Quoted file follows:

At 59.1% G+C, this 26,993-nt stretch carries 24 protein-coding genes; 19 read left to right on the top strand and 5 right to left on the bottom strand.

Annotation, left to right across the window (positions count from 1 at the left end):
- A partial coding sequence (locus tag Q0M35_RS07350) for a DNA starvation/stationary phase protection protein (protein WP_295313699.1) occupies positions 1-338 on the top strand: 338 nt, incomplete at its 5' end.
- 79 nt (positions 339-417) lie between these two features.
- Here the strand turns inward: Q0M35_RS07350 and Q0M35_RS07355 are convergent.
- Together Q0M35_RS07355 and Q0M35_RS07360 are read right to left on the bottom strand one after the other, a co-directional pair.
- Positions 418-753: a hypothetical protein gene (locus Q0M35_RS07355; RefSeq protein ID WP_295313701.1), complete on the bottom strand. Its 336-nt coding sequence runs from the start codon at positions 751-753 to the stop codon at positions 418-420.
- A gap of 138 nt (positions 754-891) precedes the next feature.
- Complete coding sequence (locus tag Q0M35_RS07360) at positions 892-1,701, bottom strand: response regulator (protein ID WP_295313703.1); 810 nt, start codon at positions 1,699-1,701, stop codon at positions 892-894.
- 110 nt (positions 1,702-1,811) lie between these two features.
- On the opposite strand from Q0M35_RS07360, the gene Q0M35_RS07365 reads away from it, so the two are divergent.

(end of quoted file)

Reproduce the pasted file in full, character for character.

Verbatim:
At 59.1% G+C, this 26,993-nt stretch carries 24 protein-coding genes; 19 read left to right on the top strand and 5 right to left on the bottom strand.

Annotation, left to right across the window (positions count from 1 at the left end):
- A partial coding sequence (locus tag Q0M35_RS07350) for a DNA starvation/stationary phase protection protein (protein WP_295313699.1) occupies positions 1-338 on the top strand: 338 nt, incomplete at its 5' end.
- 79 nt (positions 339-417) lie between these two features.
- Here the strand turns inward: Q0M35_RS07350 and Q0M35_RS07355 are convergent.
- Together Q0M35_RS07355 and Q0M35_RS07360 are read right to left on the bottom strand one after the other, a co-directional pair.
- Positions 418-753: a hypothetical protein gene (locus Q0M35_RS07355; RefSeq protein ID WP_295313701.1), complete on the bottom strand. Its 336-nt coding sequence runs from the start codon at positions 751-753 to the stop codon at positions 418-420.
- A gap of 138 nt (positions 754-891) precedes the next feature.
- Complete coding sequence (locus tag Q0M35_RS07360) at positions 892-1,701, bottom strand: response regulator (protein ID WP_295313703.1); 810 nt, start codon at positions 1,699-1,701, stop codon at positions 892-894.
- 110 nt (positions 1,702-1,811) lie between these two features.
- On the opposite strand from Q0M35_RS07360, the gene Q0M35_RS07365 reads away from it, so the two are divergent.